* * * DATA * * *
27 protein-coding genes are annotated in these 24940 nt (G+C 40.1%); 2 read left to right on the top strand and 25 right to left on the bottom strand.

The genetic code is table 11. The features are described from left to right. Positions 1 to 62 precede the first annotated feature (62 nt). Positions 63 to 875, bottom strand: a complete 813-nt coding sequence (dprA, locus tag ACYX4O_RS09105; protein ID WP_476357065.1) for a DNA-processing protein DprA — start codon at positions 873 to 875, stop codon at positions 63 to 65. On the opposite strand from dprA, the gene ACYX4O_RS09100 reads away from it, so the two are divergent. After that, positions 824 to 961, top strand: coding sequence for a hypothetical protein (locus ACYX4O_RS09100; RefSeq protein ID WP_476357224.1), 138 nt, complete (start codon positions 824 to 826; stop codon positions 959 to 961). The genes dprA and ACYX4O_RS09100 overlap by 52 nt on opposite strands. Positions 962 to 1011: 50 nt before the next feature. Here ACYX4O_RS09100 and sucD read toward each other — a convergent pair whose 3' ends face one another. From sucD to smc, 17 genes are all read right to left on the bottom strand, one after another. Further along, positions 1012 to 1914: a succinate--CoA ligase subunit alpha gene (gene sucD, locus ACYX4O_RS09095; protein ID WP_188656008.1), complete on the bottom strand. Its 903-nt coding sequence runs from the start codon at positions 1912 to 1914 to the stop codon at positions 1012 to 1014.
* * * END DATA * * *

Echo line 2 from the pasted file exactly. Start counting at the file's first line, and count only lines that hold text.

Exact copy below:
The genetic code is table 11. The features are described from left to right. Positions 1 to 62 precede the first annotated feature (62 nt). Positions 63 to 875, bottom strand: a complete 813-nt coding sequence (dprA, locus tag ACYX4O_RS09105; protein ID WP_476357065.1) for a DNA-processing protein DprA — start codon at positions 873 to 875, stop codon at positions 63 to 65. On the opposite strand from dprA, the gene ACYX4O_RS09100 reads away from it, so the two are divergent. After that, positions 824 to 961, top strand: coding sequence for a hypothetical protein (locus ACYX4O_RS09100; RefSeq protein ID WP_476357224.1), 138 nt, complete (start codon positions 824 to 826; stop codon positions 959 to 961). The genes dprA and ACYX4O_RS09100 overlap by 52 nt on opposite strands. Positions 962 to 1011: 50 nt before the next feature. Here ACYX4O_RS09100 and sucD read toward each other — a convergent pair whose 3' ends face one another. From sucD to smc, 17 genes are all read right to left on the bottom strand, one after another. Further along, positions 1012 to 1914: a succinate--CoA ligase subunit alpha gene (gene sucD, locus ACYX4O_RS09095; protein ID WP_188656008.1), complete on the bottom strand. Its 903-nt coding sequence runs from the start codon at positions 1912 to 1914 to the stop codon at positions 1012 to 1014.